A general and green fluoroalkylation reaction promoted via noncovalent interactions between acetone and fluoroalkyl iodides

Ting Mao a, Ming-Jian Ma a, Liang Zhao ab, De-Pu Xue a, Yanbo Yu c, Jiwei Gu c and Chun-Yang He *ab
aKey Laboratory of Biocatalysis & Chiral Drug Synthesis of Guizhou Province, Generic Drug Research Center of Guizhou Province, School of Pharmacy, Zunyi Medical University, Zunyi, Guizhou, P. R. China. E-mail: hechy2002@163.com
bKey Laboratory of Basic Pharmacology of Ministry of Education and Joint International Research Laboratory of Ethnomedicine of Ministry of Education, School of Pharmacy, Zunyi Medical University, Zunyi, Guizhou, P. R. China
cSchool of Medicine, Washington University in St. Louis, St. Louis, Missouri, USA

Received 7th December 2019 , Accepted 9th January 2020

First published on 9th January 2020


The first example of visible light promoted fluoroalkylation reactions initiated via noncovalent interactions between acetone and fluoroalkyl iodides is presented. The reaction system features synthetic simplicity, mild reaction conditions without any photoredox catalyst, and high functional group tolerance. A wide range of substrate scopes such as alkenes, alkynes and (hetero)arenes were all compatible with the reaction system.

Fluorinated compounds have attracted much attention as candidates for pharmaceuticals and functional materials because of their superior lipophilicity, binding selectivity, bioavailability, and metabolic stability compared to their nonfluoroalkylated analogs.1 Consequently, to meet the increasing demand for these materials in the life sciences and materials science, the development of more practical, economical and environmentally friendly methods enabling the efficient construction of fluorine-containing organic compounds has been one of the most important research topics in organofluorine chemistry.

In the past ten years, numerous methods have been developed to synthesize fluoroalkylated compounds with high efficiency, and major improvements were made via transition-metal catalysts or photo-excited catalysts.2 Very recently, noncovalent interaction (EDA complexes or halogen bond) initiated radical fluoroalkylations have emerged as an attractive and useful strategy to directly introduce fluorinated groups into organic molecules.3 In such transformations, the noncovalent interaction usually occurs between excess amounts of amines or substrates and RFI. We envision that noncovalent interactions might also occur between the solvent and RFI, and a radical intermediate could be generated under the irradiation of visible light if the driving force is strong enough, thus leading to the discovery of unprecedented transformations.

Acetone is one of the most common solvents. We assumed that a noncovalent interaction between the carbonyl group and C–I bond might occur, which could induce radical intermediates under the irradiation of visible light. To test the hypothesis above, we began our investigations by treating alkenes with RFI in acetone to study the atom transfer radical addition (ATRA) reaction. Usually, this protocol was realized by using radical initiators, such as peroxide,4 Na2S2O4,5 Et3B,6 or UV light.7 Recently, transition-metal8 and photoredox catalysis9 have emerged as more effective alternatives, and the utilization of amines,10 phenols11 or phosphines12 as catalysts has also been developed in the past several months (Scheme 1). Herein, we report the first example of visible light promoted fluoroalkylation reactions via noncovalent interactions between the solvent and RFI. A variety of substrate scopes such as alkenes, alkynes and (hetero)arenes were all compatible with the reaction system.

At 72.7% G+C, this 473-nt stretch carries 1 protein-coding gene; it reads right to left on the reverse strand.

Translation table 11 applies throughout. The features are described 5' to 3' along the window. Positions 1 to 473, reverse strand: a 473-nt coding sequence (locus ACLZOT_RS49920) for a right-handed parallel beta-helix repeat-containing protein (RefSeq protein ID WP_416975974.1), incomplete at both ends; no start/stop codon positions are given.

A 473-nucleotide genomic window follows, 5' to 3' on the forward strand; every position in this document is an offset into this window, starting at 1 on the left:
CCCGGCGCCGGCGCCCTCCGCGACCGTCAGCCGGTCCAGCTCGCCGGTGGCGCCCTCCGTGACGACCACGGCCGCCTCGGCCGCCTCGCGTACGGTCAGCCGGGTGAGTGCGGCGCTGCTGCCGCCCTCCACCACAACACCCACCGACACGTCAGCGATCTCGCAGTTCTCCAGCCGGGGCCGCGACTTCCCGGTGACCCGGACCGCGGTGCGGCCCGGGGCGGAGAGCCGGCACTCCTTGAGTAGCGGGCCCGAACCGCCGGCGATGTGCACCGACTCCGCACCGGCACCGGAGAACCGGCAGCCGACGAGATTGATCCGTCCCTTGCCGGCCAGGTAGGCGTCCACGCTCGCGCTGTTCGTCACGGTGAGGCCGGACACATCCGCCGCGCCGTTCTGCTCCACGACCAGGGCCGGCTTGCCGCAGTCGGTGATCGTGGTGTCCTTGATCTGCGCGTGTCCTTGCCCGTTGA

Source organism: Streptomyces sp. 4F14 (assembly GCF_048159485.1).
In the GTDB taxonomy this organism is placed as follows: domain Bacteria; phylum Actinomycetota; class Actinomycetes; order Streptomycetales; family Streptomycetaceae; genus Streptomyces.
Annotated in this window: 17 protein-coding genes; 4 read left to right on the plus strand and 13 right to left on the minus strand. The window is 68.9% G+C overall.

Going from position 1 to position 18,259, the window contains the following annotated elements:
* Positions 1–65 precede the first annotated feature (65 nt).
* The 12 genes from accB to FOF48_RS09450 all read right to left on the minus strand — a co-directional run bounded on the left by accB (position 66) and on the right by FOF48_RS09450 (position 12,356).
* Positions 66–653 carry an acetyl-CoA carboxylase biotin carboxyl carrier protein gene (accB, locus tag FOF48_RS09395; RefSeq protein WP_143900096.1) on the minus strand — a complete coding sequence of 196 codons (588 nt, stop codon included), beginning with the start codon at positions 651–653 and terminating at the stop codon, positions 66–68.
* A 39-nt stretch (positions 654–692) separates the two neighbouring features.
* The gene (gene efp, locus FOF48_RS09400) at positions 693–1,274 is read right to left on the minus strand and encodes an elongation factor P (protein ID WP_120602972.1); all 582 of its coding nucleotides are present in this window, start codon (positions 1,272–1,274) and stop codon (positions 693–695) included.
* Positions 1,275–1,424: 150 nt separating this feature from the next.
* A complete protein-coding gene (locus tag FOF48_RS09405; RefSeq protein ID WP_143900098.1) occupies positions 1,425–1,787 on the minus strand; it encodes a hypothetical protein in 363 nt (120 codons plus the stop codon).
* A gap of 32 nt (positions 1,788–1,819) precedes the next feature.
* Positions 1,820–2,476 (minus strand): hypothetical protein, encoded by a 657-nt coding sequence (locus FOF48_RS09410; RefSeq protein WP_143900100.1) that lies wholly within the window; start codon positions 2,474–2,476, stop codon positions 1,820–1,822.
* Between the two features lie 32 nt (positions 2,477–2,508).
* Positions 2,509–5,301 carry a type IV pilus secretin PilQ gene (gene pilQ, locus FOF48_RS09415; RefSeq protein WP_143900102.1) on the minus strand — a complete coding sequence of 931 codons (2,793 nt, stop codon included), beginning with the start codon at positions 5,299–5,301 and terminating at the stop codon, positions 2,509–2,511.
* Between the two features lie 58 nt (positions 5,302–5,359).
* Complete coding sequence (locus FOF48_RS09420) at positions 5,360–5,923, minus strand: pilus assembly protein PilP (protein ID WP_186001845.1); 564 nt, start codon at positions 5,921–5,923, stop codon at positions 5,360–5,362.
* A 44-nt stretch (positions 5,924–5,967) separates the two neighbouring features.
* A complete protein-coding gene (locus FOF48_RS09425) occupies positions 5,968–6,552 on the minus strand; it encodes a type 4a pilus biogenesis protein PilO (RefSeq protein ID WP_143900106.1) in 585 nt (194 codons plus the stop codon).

image file: c9cc09517a-s1.tif
Scheme 1 Methods for 1,2-addition of fluoroalkyl iodides to alkenes and alkynes.

Accordingly, we conducted this reaction by treating tert-butyl allylcarbamate 1a and ethyl iododifluoroacetate 2a (1.5 equiv.) as model substrates. To our delight, 74% yield of the desired product 3a was obtained when the reaction was performed with K2CO3 (1.0 equiv.) in acetone and irradiated by blue LEDs for 16 hours. Further optimization of the inorganic bases demonstrated that other bases were less effective, and the desired product 3a was isolated in 93% yield when 2.0 equiv. of K2CO3 was used (Table 1, entries 1–4). No desired product was observed when control experiments were carried out in the dark, confirming the photochemical nature of the transformation (Table 1, entry 5). To our surprise, the product 3a at 49% yield was still obtained without bases (Table 1, entry 6). Finally, various short-wavelength LEDs were used as light sources to examine the influence of optical wavelength on the reaction, comparable yields were still obtained when LEDs with wavelengths between 425 and 475 nm were used, and the yields decreased with longer wavelengths (Table 1, entries 7–11). For other ketones, 82% yield was still obtained when 3-pentanone was used, and no reaction was observed using ketones with larger substituents (Table 1, entries 12–14). Those results indicate that the interactions between the solvent and fluoroalkyl iodides were decreased with the increase of the steric hindrance. Other solvents were also examined (Table 1, entries 15–18); no reaction occurred when the reaction was performed in dioxane or toluene, and 68% yield was obtained when MeCN was used as the solvent. The major products come from the atom transfer radical addition–elimination (ATRE) reaction when conducted in DMA or DMSO. We reason that noncovalent interactions also occurred between the solvent and RFI (Table 1, entries 17 and 18, for details, see the ESI).

Table 1 Representative results for the optimization of the visible-light-promoted difluoroalkylation of allylcarbamate 1aa

image file: c9cc09517a-u1.tif

Entry LEDs (nm) Solvent Base (equiv.) Yieldb (%)
a Reaction conditions (unless otherwise specified): 1a (0.3 mmol, 1.0 equiv.), 2a (0.45 mmol, 1.5 equiv.), acetone (2.0 mL), room temperature, 16 h. b NMR yield determined by 19F NMR using fluorobenzene as an internal standard and the number in parentheses is yield of isolated product.
1 Blue (430–490) Acetone K2CO3 (1) 74
2 Blue (430–490) Acetone KOAc (1) 64
3 Blue (430–490) Acetone K2CO3 (2) 99 (93)
4 Blue (430–490) Acetone Na2CO3 (2) 81
5 Acetone K2CO3 (2) 0
6 Blue (430–490) Acetone 49
7 Blue (450–455) Acetone K2CO3 (2) 93
8 Blue (470–475) Acetone K2CO3 (2) 91
9 Blue (490–495) Acetone K2CO3 (2) 72
10 Green (510–515) Acetone K2CO3 (2) 67
11 Green (545–550) Acetone K2CO3 (2) 52
12 Blue (430–490) S-1 K2CO3 (2) 82
13 Blue (430–490) S-2 K2CO3 (2) 0
14 Blue (430–490) S-3 K2CO3 (2) 0
15 Blue (430–490) Dioxane K2CO3 (2) 0
16 Blue (430–490) MeCN K2CO3 (2) 68
17 Blue (430–490) DMA K2CO3 (2) 26